March 7, 2024
Arts & Culture

A lifetime’s friendship, memorised in paint

A new exhibition of previously unseen works details a decades-long friendship between South Australian landscape artist David Dridan and internationally acclaimed performer Barry Humphries.

David Dridan in front of artworks from his private collection, painted by the late Barry Humphries. They are now on display for the first time in the exhibition, By Barry Humphries: From the David Dridan Family Collection, in the foyer of the Festival Theatre.

South Australian artist David Dridan OAM laughs raucously as he tells the story of his dear friend, the late Barry Humphries, painting in the Flinders Ranges dressed only in skimpy orange bathers.

The famed satirist, Barry, was a great lover of painting, and would regularly travel to SA to paint alongside his good friend, David; often in remote parts of the South Australian bush, often scantily clad.

But on this one occasion – decades ago – the friends were in the Flinders Ranges on one of their painting trips, when Barry managed to persuade his fellow artistic travellers to drive their car through rocky scrubland to the bottom of a Flinders Ranges hill to paint the landscape; Barry, dressed in those skimpy bottoms.

As the sun fell lower in the sky, the creative group began packing up their paints only to discover the car’s battery was flat from using the vehicle’s cigarette lighter to make hot water for cups of tea.

Barry, who was already internationally famous for his alter egos Dame Edna Everage and Sir Les Patterson, sent the obliging David back up the hill on foot to summon help.

David, now aged 91, recalls with a grin: “It was getting dark, and this car came up, a four-wheel drive pulled up with a couple inside and I said: ‘I’ve got Barry Humphries stuck down the bottom of the hill’.

“By the time we got their car (with jumper leads) down to the bottom, (Barry) hadn’t done a thing to clean the palettes and he was still in his little orange jockstrap and the woman in the car nearly had a fit.”

There is great affection in his voice as David, a famous landscape artist in his own right, recalls the stories of his 67-year-long friendship with the renowned international performer. That decades-long friendship has also yielded a private – and priceless – collection of 20 paintings that Barry gifted to David, including self-portraits and landscapes.

Barry Humphries’ 1973 painting On the river – near Nildottie, which he painted in oil.

For the first time, these paintings are being shown publicly, in an exhibition at the Adelaide Festival Centre, By Barry Humphries: From the David Dridan Family Collection.

It is David’s tribute to his dear friend, Barry, who died in April last year aged 89.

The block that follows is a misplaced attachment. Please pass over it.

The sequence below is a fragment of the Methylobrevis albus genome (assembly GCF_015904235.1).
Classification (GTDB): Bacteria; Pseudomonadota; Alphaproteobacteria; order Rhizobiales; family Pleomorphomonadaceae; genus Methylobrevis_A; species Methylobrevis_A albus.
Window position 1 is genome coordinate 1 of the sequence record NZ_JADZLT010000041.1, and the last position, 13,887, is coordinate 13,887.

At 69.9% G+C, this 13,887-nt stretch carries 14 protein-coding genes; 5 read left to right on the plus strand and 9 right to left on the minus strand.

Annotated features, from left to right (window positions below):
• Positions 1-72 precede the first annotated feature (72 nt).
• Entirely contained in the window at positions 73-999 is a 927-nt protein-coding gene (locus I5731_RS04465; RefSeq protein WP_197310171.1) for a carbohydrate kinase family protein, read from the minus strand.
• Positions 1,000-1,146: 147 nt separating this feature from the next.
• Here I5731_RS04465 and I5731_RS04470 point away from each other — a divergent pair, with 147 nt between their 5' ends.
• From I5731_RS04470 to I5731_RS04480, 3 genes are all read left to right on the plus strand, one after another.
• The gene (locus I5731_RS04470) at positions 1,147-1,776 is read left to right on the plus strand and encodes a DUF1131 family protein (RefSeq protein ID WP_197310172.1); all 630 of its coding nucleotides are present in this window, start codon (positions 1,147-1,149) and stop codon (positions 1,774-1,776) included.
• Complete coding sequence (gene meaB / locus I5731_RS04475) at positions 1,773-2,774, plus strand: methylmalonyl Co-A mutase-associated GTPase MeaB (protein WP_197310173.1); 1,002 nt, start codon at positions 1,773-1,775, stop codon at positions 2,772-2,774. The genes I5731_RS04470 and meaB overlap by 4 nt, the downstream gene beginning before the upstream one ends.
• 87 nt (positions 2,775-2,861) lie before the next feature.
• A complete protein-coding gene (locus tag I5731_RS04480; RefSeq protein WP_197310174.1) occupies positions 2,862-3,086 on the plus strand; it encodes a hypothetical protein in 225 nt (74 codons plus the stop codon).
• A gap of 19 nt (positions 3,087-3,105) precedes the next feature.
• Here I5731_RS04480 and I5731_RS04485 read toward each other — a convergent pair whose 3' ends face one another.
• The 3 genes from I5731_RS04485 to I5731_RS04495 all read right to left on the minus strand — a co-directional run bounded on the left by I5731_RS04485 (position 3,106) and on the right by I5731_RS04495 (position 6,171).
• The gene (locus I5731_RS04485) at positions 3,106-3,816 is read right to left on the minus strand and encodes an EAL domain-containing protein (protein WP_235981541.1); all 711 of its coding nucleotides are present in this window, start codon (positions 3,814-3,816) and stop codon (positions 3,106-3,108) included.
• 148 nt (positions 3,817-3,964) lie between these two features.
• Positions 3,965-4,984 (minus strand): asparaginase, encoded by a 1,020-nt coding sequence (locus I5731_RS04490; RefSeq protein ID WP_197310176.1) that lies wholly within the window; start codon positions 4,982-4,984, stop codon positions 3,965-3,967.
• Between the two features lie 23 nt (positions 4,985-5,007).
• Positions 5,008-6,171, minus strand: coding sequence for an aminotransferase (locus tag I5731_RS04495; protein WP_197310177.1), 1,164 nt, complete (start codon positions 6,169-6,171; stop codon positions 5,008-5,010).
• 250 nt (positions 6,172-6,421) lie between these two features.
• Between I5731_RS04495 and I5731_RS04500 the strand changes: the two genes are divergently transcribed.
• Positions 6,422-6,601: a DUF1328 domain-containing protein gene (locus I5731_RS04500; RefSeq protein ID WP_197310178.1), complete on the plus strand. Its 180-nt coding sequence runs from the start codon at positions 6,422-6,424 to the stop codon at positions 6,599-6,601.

David has travelled to the foyer of the Adelaide Festival Theatre from his Strathalbyn nursing home to see the exhibition for himself, and despite using a wheelchair for the visit with his family members, David continues to be an energetic raconteur.

The quick-witted artist with his sparkling eyes and distinctive eyebrows, sports a jauntily-placed beret on his head bearing a frog brooch made by another friend, South Australian sculptor Silvio Apponyi.

He enthusiastically tells stories about country trips spent with Silvio, along with Barry and other dear friends, including acclaimed artist John Olsen (who also died in 2023 aged 95 and had spoken openly about his love of these outback trips), Tim Storrier,
Sir Russell Drysdale, Sir Robert Hannaford and Geoff Wilson.

There were painting excursions to Wilpena Pound, the Coorong and River Murray and other breathtaking Australian sites where the artists would stay mainly in shearers’ quarters and would spend their days inspired by their surroundings, painting what they saw.

“About 45 years ago it started, and we went out once a year somewhere in the bush, Barry only came when he wasn’t working,” David says.

They are fond memories for David, who tells of lives lived to their fullest.

South Australian painter David Dridan (third from left) with fellow landscape painter John Olsen, acclaimed performer Barry Humphries and Sarah Dridan on one of their painting trips in the South Australian outback.

His own life features working as a well-recognised artist from the 1960s, as a winemaker and a successful owner of art galleries, including one that operated at the top of Haigh’s chocolates on Beehive Corner in Rundle Mall.

One of David’s earliest works was an abstract piece created by laying sheets of Masonite board on the ground, paint was then applied to the tyres of a friend’s MG car and David skidded the vehicle over the canvas.

“It was a hell of a mess, and I called it Semi-circle and the critics went mad saying it was the best thing South Australia has ever seen and it was a load of bullshit, because it was tongue-in-cheek,” he says with another laugh.

Despite the early artistic charade, David went on to be an inspiration in the art world and to display a celebrated talent for landscape painting.